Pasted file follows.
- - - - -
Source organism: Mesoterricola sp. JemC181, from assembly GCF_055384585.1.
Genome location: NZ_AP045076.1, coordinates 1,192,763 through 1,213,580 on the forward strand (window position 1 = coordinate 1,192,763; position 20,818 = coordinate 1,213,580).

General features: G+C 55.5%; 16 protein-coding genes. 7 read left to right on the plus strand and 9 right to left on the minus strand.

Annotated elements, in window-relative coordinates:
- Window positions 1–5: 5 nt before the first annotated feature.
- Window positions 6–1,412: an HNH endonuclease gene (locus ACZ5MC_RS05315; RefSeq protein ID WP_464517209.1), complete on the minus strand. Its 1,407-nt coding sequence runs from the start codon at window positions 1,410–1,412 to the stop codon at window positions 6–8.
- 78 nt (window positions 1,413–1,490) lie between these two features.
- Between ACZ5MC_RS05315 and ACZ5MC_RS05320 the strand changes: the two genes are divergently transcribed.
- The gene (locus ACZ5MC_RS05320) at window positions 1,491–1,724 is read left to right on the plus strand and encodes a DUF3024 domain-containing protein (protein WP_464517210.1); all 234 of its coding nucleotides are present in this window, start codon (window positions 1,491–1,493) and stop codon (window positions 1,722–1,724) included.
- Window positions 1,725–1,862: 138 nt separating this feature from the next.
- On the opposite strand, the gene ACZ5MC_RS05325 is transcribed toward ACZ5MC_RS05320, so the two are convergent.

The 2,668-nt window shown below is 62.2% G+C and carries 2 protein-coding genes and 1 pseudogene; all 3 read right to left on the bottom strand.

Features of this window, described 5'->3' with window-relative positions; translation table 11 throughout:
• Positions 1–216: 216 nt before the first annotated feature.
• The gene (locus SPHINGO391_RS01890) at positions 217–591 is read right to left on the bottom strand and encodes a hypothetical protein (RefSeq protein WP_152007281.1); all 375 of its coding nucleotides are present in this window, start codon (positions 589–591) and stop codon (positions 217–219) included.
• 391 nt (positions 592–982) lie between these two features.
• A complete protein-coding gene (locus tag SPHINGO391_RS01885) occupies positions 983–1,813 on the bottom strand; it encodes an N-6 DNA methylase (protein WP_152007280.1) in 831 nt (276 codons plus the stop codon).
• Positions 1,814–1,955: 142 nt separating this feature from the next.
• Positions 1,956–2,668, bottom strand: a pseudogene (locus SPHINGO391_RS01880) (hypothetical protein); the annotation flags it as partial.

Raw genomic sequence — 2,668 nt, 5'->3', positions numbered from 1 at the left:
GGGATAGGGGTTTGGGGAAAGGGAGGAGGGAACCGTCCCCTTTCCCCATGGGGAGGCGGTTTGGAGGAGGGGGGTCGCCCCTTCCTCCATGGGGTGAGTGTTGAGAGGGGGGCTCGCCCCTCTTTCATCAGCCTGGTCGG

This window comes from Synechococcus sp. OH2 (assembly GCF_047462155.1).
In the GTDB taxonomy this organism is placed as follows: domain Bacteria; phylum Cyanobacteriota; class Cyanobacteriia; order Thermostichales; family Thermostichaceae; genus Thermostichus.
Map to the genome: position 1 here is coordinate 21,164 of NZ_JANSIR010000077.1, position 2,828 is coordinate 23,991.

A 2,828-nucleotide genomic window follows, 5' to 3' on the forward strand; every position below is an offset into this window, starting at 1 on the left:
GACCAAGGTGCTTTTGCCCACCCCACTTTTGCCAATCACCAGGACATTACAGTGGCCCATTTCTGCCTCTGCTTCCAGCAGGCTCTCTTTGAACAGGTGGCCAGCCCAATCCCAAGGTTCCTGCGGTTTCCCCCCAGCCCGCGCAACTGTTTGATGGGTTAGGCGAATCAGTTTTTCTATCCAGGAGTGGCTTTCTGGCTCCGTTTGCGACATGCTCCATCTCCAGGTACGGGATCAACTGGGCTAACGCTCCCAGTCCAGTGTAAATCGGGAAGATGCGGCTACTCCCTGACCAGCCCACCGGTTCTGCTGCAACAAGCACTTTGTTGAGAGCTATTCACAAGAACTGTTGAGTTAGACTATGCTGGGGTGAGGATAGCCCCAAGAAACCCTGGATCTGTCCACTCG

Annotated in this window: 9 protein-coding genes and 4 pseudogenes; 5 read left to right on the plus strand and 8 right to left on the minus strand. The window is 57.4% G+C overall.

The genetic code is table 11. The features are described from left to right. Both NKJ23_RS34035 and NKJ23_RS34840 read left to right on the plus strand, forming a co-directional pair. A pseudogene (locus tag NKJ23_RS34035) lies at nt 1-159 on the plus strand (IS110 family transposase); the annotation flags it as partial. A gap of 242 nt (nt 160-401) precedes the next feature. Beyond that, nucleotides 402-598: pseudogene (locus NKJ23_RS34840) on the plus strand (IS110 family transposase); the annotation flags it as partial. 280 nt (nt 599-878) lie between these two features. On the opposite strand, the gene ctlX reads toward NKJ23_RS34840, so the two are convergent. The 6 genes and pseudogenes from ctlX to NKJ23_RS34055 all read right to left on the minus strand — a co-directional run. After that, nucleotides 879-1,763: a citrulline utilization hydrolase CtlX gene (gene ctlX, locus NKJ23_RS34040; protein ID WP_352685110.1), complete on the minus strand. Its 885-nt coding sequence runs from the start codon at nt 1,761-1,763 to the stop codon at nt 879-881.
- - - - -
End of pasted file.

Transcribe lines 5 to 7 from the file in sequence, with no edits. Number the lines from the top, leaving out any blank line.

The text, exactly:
- Window positions 1–5: 5 nt before the first annotated feature.
- Window positions 6–1,412: an HNH endonuclease gene (locus ACZ5MC_RS05315; RefSeq protein ID WP_464517209.1), complete on the minus strand. Its 1,407-nt coding sequence runs from the start codon at window positions 1,410–1,412 to the stop codon at window positions 6–8.
- 78 nt (window positions 1,413–1,490) lie between these two features.